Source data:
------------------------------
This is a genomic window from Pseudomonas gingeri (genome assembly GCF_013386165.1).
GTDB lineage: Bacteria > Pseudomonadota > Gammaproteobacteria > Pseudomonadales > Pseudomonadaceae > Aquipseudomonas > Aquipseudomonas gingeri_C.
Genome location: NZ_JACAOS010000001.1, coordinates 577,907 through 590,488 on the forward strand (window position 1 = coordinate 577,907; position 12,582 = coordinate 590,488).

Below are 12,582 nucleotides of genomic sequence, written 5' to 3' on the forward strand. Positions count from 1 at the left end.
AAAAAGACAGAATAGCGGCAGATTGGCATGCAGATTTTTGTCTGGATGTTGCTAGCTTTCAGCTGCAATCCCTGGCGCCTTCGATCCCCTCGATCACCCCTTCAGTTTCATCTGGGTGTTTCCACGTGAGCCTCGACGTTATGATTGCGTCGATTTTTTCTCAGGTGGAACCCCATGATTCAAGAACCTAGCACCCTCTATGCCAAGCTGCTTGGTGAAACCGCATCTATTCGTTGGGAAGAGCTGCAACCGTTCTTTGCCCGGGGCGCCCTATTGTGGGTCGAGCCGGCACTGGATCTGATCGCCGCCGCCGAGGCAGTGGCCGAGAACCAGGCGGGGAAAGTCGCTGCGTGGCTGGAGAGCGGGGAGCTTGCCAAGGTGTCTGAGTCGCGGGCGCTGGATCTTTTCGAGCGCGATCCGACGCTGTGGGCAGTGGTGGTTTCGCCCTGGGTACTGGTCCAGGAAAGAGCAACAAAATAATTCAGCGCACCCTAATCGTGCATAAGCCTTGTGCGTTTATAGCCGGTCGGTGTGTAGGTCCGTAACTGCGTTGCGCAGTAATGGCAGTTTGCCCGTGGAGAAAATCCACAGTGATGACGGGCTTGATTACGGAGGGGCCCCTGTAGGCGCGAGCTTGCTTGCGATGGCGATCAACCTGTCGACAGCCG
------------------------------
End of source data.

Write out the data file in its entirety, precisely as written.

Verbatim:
This is a genomic window from Pseudomonas gingeri (genome assembly GCF_013386165.1).
GTDB lineage: Bacteria > Pseudomonadota > Gammaproteobacteria > Pseudomonadales > Pseudomonadaceae > Aquipseudomonas > Aquipseudomonas gingeri_C.
Genome location: NZ_JACAOS010000001.1, coordinates 577,907 through 590,488 on the forward strand (window position 1 = coordinate 577,907; position 12,582 = coordinate 590,488).

Below are 12,582 nucleotides of genomic sequence, written 5' to 3' on the forward strand. Positions count from 1 at the left end.
AAAAAGACAGAATAGCGGCAGATTGGCATGCAGATTTTTGTCTGGATGTTGCTAGCTTTCAGCTGCAATCCCTGGCGCCTTCGATCCCCTCGATCACCCCTTCAGTTTCATCTGGGTGTTTCCACGTGAGCCTCGACGTTATGATTGCGTCGATTTTTTCTCAGGTGGAACCCCATGATTCAAGAACCTAGCACCCTCTATGCCAAGCTGCTTGGTGAAACCGCATCTATTCGTTGGGAAGAGCTGCAACCGTTCTTTGCCCGGGGCGCCCTATTGTGGGTCGAGCCGGCACTGGATCTGATCGCCGCCGCCGAGGCAGTGGCCGAGAACCAGGCGGGGAAAGTCGCTGCGTGGCTGGAGAGCGGGGAGCTTGCCAAGGTGTCTGAGTCGCGGGCGCTGGATCTTTTCGAGCGCGATCCGACGCTGTGGGCAGTGGTGGTTTCGCCCTGGGTACTGGTCCAGGAAAGAGCAACAAAATAATTCAGCGCACCCTAATCGTGCATAAGCCTTGTGCGTTTATAGCCGGTCGGTGTGTAGGTCCGTAACTGCGTTGCGCAGTAATGGCAGTTTGCCCGTGGAGAAAATCCACAGTGATGACGGGCTTGATTACGGAGGGGCCCCTGTAGGCGCGAGCTTGCTTGCGATGGCGATCAACCTGTCGACAGCCG